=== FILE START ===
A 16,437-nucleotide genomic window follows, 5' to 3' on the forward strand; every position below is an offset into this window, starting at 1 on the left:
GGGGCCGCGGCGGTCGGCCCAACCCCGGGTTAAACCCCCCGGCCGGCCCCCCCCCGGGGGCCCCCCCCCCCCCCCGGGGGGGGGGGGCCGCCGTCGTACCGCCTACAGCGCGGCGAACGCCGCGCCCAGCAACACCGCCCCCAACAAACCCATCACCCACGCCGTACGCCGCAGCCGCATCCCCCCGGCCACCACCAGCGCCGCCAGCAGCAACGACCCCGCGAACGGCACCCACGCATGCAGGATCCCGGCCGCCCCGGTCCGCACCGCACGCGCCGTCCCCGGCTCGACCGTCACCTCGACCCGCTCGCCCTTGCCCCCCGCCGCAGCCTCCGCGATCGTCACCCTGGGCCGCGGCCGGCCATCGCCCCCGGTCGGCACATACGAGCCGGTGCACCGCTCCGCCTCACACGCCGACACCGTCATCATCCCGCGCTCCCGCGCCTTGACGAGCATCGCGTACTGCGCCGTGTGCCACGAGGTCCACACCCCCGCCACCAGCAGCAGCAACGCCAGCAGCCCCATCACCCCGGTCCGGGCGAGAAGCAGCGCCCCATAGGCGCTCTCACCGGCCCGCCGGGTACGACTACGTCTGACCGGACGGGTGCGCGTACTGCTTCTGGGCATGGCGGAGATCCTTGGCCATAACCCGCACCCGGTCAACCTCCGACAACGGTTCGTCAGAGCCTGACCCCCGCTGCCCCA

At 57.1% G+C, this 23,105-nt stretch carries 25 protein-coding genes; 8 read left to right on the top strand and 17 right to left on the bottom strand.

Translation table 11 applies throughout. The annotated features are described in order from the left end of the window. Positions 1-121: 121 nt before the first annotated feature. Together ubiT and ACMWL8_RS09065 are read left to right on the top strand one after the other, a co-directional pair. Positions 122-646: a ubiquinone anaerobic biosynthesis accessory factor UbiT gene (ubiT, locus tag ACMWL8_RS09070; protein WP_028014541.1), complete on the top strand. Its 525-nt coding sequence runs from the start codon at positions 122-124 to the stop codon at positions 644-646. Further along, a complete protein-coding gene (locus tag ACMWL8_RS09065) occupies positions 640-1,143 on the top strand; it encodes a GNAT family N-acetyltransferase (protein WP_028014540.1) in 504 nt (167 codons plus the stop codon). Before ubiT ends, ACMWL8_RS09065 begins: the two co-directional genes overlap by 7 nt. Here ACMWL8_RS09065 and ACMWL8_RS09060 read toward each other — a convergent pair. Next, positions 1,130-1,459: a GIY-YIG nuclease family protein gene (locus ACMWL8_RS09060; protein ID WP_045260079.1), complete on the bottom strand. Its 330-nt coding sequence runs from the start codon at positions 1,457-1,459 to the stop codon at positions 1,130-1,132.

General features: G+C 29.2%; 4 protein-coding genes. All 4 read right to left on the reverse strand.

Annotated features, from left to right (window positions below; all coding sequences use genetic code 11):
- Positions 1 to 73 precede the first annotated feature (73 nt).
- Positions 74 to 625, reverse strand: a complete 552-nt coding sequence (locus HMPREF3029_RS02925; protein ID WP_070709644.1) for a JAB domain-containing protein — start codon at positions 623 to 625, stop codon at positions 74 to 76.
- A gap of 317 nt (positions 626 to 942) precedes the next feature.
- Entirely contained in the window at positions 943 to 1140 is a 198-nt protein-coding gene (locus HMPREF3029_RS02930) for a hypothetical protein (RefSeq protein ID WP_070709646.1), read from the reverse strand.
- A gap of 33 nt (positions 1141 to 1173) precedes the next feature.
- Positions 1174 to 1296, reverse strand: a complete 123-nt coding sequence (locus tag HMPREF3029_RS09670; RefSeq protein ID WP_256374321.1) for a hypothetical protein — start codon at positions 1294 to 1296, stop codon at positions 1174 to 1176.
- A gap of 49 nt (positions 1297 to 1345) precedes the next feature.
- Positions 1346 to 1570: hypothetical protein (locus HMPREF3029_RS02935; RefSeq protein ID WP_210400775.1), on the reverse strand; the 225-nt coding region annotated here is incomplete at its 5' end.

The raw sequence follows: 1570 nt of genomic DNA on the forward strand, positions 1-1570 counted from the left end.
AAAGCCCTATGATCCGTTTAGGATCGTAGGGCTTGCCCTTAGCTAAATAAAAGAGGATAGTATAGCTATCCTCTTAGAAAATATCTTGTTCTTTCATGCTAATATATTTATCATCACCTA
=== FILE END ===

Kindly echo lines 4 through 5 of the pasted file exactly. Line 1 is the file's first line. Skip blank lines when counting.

Translation table 11 applies throughout. The annotated features are described in order from the left end of the window. Positions 1-121: 121 nt before the first annotated feature. Together ubiT and ACMWL8_RS09065 are read left to right on the top strand one after the other, a co-directional pair. Positions 122-646: a ubiquinone anaerobic biosynthesis accessory factor UbiT gene (ubiT, locus tag ACMWL8_RS09070; protein WP_028014541.1), complete on the top strand. Its 525-nt coding sequence runs from the start codon at positions 122-124 to the stop codon at positions 644-646. Further along, a complete protein-coding gene (locus tag ACMWL8_RS09065) occupies positions 640-1,143 on the top strand; it encodes a GNAT family N-acetyltransferase (protein WP_028014540.1) in 504 nt (167 codons plus the stop codon). Before ubiT ends, ACMWL8_RS09065 begins: the two co-directional genes overlap by 7 nt. Here ACMWL8_RS09065 and ACMWL8_RS09060 read toward each other — a convergent pair. Next, positions 1,130-1,459: a GIY-YIG nuclease family protein gene (locus ACMWL8_RS09060; protein ID WP_045260079.1), complete on the bottom strand. Its 330-nt coding sequence runs from the start codon at positions 1,457-1,459 to the stop codon at positions 1,130-1,132.

General features: G+C 29.2%; 4 protein-coding genes. All 4 read right to left on the reverse strand.